I elected to do my term paper on the sociological impact of nanotechnology and biotechnology (commonly called “bionics”) because of the vast potential for advances in medicine, space exploration and technology. These are but a few of the areas which will surely be affected by the development of new and never before imagined processes and engineered materials which have the power to change the way every aspect of one’s life is lived. I will generally focus on the Structural-Functional and Social-Conflict approaches for the majority of the paper, but will touch on some of the aspects as seen by the Symbolic-Interaction approach when considering the implications of the subject on society, as well.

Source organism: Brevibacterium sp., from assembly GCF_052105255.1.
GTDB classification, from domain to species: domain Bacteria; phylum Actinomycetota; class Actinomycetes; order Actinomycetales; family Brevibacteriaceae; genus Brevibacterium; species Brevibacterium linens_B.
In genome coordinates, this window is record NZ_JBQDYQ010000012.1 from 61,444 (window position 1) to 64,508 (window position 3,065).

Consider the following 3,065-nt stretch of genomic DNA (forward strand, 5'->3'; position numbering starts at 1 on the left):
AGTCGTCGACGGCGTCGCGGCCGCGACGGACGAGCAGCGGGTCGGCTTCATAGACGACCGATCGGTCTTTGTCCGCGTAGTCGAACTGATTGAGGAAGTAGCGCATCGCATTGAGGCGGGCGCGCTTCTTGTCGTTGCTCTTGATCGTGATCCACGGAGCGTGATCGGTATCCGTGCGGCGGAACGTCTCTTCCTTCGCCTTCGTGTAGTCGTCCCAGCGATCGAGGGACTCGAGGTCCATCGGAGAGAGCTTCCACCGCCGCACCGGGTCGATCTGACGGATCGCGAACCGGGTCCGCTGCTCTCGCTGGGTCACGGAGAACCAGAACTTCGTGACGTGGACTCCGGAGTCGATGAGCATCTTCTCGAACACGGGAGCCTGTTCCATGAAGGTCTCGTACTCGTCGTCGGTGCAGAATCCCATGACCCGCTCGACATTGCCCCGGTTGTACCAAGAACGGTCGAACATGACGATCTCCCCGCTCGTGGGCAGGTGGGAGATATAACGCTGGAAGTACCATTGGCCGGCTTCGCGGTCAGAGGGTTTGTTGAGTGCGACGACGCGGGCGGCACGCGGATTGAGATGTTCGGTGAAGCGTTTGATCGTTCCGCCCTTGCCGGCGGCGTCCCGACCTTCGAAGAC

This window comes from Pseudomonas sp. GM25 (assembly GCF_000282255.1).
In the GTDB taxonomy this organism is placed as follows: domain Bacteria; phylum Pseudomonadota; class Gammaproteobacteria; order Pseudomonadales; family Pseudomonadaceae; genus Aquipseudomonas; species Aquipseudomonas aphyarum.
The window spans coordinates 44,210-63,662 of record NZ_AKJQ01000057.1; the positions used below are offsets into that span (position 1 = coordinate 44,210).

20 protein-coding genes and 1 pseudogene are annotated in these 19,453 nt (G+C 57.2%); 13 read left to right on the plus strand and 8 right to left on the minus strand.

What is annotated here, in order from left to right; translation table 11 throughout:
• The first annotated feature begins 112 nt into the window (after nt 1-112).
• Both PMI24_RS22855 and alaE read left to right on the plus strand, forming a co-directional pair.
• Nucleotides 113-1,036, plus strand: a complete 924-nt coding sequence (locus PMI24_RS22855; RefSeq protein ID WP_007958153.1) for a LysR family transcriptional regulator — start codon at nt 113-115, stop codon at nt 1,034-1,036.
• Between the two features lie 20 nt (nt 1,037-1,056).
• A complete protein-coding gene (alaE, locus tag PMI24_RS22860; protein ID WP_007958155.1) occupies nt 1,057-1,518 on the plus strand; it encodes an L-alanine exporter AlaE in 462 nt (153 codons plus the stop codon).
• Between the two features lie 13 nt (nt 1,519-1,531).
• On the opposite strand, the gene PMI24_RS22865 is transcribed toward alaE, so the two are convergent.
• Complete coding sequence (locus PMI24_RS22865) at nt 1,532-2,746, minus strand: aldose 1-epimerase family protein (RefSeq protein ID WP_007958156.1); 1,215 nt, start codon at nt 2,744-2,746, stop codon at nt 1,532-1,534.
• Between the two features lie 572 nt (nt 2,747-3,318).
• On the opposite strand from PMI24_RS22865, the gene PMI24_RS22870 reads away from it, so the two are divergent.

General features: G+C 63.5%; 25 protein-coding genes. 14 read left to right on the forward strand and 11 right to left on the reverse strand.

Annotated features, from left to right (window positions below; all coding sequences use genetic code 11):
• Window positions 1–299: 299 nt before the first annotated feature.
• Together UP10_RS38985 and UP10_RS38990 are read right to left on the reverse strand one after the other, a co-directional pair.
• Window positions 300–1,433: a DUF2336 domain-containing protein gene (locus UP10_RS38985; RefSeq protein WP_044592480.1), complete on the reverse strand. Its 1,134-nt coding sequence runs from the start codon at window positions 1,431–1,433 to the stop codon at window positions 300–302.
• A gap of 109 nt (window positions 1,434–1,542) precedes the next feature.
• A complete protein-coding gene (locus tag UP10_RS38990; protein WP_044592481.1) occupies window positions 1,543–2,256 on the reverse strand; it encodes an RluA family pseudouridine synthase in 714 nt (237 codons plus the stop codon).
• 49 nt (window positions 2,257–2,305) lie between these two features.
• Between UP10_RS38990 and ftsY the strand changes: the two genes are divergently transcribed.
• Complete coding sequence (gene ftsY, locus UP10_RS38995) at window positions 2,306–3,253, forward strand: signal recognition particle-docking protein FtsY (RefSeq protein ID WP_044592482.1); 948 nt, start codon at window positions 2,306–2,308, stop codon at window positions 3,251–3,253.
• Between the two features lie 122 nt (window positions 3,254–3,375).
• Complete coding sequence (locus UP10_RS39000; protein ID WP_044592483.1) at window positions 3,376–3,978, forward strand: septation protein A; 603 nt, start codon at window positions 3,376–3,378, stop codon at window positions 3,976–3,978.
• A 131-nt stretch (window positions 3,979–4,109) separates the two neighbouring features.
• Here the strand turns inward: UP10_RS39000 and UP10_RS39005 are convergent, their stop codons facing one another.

First things first, what exactly are nanotechnology and biotechnology? There has been some less than mild discussion of late about what constitutes legitimate nanotechnology, and suffice it to say that it doesn’t include things like laundry detergents, chemical additives, makeup micro-beads or anything of the like that may be claimed by some companies that are looking for an advantage over their competitors. Also, neither of these growing scientific disciplines includes any of the many terrifying, often alien technologies that swarm and smother, seek and destroy, or otherwise attempt to eradicate the human race from the face of the earth, ad nauseam. Here is a concise definition from The American Heritage Science Dictionary: “Nanotechnology is the science and technology of precisely manipulating the structure of matter at the molecular level. The term nanotechnology embraces many different fields and specialties, including engineering, chemistry, electronics, and medicine, among others, but all are concerned with bringing existing te...
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